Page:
NZ and UK sheep producers can learn from each other

UK sheep farmers can learn much from their New Zealand counterparts, but there are also lessons to to learnt by the Kiwis from UK producers, according to leading New Zealand ram breeder Derrick Daniels (pictured).

Speaking to Farmers Weekly during a tour of the UK, Mr Daniels said there was no doubt in his mind that UK farmers were better at managing their feed requirements. “Many New Zealand sheep farms are too heavily stocked, possibly to the point of being overstocked. This isn’t always to the detriment of stock – but UK farmers do, in general, have better-condition sheep than we do.”


New Zealand farmers have been forced by low prices to generate easier-care sheep and to reduce interventions to virtually nothing; they have developed these systems out of necessity. “There are many people trying to replicate these systems here, but the UK has a long way to go in understanding what easier care is. This is partly because of being hamstrung by legislation,” explained Mr Daniels.

“I think the UK is the only country I’ve been to where animal welfare is ahead of human welfare. Farmers in the UK are expected to see their stock at least once a day; you can never have a truly easy care system when you’re spending a large part of every day simply looking at your sheep.

“In New Zealand, I estimate that only 30% of sheep are seen on a daily basis, at lambing, because most of the ground sheep are run on is only accessible on foot or horseback. Equally, with an outdoor lambing system, the minute you go into a lambing paddock you cause problems because you disturb the ewes.”

Low prices have also meant New Zealand farmers have developed systems that are devoid of concentrate feeds and many New Zealand sheep farms also manage without any alternative forages. “Concentrate feeds are too expensive and most sheep farms lack good enough ground to grow crops such as swedes or turnips.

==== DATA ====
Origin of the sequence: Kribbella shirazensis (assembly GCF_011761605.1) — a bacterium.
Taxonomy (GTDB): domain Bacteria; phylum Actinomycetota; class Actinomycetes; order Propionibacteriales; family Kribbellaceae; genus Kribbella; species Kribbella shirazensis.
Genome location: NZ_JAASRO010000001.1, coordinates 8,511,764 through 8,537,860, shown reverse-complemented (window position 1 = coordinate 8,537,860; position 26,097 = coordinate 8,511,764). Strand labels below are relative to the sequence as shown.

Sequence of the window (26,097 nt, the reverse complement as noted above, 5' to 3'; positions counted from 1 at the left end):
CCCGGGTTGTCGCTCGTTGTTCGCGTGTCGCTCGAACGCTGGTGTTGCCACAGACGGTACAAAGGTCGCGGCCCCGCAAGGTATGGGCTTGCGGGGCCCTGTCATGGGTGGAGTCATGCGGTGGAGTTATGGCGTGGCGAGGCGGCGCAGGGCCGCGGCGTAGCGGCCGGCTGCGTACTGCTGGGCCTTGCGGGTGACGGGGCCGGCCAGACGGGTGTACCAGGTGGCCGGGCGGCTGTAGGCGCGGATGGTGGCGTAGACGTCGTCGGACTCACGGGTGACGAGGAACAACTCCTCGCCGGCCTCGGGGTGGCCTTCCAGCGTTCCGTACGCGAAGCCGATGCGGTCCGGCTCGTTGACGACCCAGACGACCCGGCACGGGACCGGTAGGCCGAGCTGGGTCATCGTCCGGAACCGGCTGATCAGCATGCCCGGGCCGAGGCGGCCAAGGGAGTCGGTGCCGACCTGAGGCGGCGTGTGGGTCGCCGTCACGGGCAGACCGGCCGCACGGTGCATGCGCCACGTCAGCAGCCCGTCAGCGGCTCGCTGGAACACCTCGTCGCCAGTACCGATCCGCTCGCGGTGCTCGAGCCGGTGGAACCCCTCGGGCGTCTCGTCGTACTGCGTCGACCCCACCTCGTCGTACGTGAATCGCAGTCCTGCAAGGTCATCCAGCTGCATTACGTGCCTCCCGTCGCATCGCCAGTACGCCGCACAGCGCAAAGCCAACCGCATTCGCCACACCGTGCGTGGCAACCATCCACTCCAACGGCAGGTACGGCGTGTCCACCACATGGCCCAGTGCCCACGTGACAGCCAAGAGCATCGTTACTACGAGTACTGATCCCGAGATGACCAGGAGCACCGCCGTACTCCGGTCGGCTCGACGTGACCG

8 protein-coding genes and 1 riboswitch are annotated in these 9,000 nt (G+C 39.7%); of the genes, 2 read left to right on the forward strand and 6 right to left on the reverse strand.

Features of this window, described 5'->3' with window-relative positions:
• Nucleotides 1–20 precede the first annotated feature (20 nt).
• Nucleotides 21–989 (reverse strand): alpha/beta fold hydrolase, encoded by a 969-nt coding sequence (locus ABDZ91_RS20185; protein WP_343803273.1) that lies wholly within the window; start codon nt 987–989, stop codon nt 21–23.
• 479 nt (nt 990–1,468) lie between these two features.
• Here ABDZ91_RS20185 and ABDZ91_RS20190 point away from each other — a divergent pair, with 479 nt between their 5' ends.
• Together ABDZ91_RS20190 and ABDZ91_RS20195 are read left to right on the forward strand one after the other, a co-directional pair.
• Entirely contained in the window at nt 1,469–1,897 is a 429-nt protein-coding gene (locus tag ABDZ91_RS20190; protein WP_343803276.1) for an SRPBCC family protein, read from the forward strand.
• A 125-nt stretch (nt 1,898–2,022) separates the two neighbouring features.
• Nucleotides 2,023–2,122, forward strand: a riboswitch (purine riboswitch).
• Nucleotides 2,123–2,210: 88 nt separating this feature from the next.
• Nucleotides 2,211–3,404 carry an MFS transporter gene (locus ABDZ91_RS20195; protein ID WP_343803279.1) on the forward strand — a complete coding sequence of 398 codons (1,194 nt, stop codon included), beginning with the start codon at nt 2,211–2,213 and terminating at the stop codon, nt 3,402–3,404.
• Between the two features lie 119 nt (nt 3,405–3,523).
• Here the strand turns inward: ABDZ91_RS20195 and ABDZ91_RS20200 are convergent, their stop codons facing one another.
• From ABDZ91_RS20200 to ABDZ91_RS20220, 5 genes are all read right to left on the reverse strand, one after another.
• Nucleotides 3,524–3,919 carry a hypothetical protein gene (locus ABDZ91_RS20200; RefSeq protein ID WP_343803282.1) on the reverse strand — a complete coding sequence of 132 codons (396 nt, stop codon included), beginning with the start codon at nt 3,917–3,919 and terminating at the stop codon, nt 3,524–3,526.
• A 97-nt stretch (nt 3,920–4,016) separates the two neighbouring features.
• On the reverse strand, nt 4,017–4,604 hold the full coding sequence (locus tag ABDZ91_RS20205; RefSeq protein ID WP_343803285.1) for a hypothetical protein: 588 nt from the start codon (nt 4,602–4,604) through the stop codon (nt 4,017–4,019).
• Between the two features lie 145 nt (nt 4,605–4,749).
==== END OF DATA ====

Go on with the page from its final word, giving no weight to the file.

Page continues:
“This is because all the good ground is used for dairying. There is more money in dairy than there is in sheep, so we can’t compete for the best farms. Even arable farming can’t compete with dairying in New Zealand. The average price for sheep products is NZ$3.64/kg (£1.70/kg), whereas for dairy it is NZ$5.70/kg (£2.70/kg).”

Because of restrictions on land and feeding, New Zealand sheep producers have adapted their systems so that most run self-replacing flocks rather than buying in replacements and running flying flocks as most UK farmers do, said Mr Daniels.

“This allows them far more control over their genetics and they get to see the mistakes of their selection process in their own flock. They are, therefore, far more critical of their breeding stock and more questioning of their genetics.

“And because we can’t rely on purchased feed, our sheep have to be able to buffer themselves in times of hardship. We want a ewe that is capable of carrying a bit extra cover to see her through the tougher times. They also have to have a big rumen capacity to help them digest poorer quality grass and forage. We have developed a feeding system designed to force out the worst performing sheep at the bottom, rather than push the best performers out the top.”